By a 4-1 vote, the board extended the lease, which was set to expire in December 2016, to run through Dec. 31, 2019. Voting in opposition was Director Celeste Farron.
The building is owned by Trimark Communities, one of the community’s master developers.
When the lease extension runs out, according to interim General Manager Gabe Karam, the plan is to move the government offices to the second floor of a 21,000-square-foot library expected to be completed in 2019 by developer Shea Homes.
Karam said the lease extension came with an agreement to reduce rental costs immediately, saving the community $15,000 each month. The current base rent from September to December this year is $136,500, but the renegotiated rent would be $81,375 through the end of December. The renegotiated rent would be $252,000 for 2015, down from $425,250; and $259,875 for 2016, instead of $442,575. The total savings amounts to $411,075 by the end of 2016, Karam said.
He said the district offices could stay in the library space for three or four years, until enough building permits are issued to trigger the construction of a town hall.
When reviewing the various options, Karam told the board extending the lease appeared to be the most feasible. He said the staff had also considered buying the building from Trimark — which was too costly — or moving into a temporary modular building near the treatment plant. He said the latter would require expensive road improvements.
During public comment, Janice McClintock, a Mountain House resident and former general manager, told the board she had understood that the library would not be built to its final size until the community reached a population of 40,000. The community now has about 12,000 residents.
Karam said he had talked to Shea officials, and they said the library was in their budget to build in 4½ years.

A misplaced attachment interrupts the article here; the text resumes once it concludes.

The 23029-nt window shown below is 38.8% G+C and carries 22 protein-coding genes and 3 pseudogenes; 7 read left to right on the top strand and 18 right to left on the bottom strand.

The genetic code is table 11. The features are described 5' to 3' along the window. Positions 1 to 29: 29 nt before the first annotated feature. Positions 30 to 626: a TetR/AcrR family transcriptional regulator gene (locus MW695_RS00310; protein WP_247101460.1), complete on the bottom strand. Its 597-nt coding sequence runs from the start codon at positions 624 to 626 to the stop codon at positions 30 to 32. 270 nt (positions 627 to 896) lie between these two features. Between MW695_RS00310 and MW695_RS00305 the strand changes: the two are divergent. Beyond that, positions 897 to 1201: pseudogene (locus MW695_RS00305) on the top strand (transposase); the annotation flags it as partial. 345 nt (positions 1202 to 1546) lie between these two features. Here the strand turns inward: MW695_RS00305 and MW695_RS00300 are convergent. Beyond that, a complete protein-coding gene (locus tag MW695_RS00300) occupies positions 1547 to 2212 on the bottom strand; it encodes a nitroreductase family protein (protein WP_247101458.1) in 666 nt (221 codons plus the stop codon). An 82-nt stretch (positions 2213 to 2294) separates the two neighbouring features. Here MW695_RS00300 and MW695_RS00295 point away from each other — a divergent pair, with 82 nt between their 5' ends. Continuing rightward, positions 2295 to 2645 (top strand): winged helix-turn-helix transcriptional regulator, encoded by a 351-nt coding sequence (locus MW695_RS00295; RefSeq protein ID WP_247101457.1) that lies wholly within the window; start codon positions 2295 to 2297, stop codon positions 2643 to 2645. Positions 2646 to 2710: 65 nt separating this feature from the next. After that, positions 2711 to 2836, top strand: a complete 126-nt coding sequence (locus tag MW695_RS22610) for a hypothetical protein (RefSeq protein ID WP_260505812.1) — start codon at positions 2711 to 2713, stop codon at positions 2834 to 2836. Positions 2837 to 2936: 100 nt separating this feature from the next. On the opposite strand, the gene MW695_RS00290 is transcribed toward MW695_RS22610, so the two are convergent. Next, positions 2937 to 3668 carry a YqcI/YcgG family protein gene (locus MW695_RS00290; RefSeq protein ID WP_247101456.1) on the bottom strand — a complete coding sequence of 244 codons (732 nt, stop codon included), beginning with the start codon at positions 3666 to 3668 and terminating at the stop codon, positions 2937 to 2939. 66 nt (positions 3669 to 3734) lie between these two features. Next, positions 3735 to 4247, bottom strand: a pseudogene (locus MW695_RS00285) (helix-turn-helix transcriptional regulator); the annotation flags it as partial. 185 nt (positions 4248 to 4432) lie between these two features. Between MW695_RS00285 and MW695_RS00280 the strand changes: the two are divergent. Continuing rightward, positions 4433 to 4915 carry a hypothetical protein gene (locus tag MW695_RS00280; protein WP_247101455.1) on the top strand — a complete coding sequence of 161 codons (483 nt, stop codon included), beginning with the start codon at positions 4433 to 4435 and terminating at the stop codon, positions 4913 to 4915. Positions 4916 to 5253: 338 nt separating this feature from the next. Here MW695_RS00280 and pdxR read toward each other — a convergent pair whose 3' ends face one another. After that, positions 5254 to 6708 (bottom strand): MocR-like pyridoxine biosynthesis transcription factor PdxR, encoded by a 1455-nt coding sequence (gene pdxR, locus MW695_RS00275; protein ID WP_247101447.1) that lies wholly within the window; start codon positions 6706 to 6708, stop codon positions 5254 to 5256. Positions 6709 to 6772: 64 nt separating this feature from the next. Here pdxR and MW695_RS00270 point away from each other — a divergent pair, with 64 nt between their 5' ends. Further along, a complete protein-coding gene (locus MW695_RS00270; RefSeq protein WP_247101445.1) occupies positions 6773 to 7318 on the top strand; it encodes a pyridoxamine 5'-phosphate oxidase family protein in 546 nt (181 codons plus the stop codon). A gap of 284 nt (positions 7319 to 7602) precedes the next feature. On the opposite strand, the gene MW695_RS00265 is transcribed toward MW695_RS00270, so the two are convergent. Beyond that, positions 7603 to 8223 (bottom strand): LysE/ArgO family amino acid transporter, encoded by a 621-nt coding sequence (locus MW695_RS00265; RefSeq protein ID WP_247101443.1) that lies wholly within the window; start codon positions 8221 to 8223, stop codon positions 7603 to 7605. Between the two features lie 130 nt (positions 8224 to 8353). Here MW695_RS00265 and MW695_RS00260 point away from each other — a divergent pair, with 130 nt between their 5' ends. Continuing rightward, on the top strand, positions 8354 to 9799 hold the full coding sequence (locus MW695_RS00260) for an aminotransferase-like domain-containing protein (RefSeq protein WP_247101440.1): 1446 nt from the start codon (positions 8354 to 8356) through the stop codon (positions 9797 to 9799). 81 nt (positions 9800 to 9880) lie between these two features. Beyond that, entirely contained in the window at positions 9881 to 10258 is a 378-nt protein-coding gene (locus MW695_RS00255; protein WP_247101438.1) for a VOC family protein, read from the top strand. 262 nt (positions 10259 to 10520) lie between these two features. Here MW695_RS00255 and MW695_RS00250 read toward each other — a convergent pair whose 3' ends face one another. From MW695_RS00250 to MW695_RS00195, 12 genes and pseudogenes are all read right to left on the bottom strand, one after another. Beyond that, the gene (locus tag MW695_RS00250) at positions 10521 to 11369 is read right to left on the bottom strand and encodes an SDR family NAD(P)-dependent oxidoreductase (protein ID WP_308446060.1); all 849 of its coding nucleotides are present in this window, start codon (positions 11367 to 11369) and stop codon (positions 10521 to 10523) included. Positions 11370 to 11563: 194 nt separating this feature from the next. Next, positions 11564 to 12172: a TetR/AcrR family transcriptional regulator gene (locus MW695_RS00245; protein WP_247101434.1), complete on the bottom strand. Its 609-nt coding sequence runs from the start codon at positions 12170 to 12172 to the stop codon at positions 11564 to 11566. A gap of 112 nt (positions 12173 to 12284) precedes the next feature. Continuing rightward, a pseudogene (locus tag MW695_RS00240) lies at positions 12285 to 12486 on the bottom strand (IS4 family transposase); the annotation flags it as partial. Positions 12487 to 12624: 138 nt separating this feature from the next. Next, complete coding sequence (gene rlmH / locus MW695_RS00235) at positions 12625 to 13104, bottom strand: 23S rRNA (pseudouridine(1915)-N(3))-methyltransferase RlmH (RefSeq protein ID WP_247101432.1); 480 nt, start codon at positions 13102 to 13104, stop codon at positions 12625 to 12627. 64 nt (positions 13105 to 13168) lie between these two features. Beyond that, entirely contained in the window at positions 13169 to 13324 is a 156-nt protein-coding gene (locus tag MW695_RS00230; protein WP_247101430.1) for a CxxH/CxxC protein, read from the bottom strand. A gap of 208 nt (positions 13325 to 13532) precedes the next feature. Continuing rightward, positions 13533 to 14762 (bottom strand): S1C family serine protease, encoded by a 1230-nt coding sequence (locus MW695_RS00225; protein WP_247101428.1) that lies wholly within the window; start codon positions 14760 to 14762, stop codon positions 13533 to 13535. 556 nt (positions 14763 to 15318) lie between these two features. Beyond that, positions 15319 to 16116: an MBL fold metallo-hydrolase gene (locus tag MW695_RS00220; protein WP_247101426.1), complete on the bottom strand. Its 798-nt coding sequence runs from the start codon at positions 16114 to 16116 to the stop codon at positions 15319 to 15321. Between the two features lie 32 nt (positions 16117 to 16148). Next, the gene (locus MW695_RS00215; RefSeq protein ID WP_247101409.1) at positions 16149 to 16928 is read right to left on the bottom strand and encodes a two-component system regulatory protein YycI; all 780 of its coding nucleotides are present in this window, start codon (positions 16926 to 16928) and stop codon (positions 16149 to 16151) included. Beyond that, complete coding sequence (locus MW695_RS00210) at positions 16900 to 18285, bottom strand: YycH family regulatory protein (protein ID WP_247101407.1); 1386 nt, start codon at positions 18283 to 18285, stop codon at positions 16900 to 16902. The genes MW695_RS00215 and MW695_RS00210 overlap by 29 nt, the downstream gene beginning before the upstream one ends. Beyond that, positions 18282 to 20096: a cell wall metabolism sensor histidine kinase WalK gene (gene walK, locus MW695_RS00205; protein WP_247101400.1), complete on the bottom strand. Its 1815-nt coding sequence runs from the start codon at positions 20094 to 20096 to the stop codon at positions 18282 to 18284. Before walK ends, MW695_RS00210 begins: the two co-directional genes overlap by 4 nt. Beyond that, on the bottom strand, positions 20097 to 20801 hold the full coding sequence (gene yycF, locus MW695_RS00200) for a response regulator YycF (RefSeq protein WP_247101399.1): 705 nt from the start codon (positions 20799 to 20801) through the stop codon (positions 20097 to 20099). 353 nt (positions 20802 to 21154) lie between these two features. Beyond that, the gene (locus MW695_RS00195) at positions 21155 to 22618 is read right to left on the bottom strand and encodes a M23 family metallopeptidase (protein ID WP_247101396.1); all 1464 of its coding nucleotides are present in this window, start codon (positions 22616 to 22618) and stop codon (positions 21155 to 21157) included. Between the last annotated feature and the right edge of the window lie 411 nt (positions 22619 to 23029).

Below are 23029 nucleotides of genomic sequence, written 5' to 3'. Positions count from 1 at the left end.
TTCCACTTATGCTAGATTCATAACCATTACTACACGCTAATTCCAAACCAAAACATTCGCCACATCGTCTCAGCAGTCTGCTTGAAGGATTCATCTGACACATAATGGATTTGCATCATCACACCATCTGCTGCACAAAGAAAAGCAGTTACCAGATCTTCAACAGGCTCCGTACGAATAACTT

David Sargent, Shea Mountain House community development manager, told the board his company planned to build the library all at once rather than in phases. He wouldn’t agree to commit in writing, however, to the 21,000-square-foot size.
Director Jim Lamb said he felt the board should approve the lease extension, because every day of delay amounted to a loss of $500 in lease reductions.
Farron suggested waiting until the end of the week to give people in the community a couple of days to comment on options for new government offices. Lamb told her they probably couldn’t come up with an alternative that would save more than the estimated $400,000.
Director Andy Su agreed with Lamb, saying, “Look at the numbers. You can’t beat the $400,000 cost. It’s still the best deal.”
Board President Steven Gutierrez said the directors had to make the best decision possible, but he, like Farron, wanted to get firm information from Shea.
“If it doesn’t save dollars, it doesn’t make sense,” Director Bernice King Tingle said, suggesting that the board follow the recommendation of the general manager.
A motion by Lamb to adopt the lease extension was passed by a majority vote of the board.
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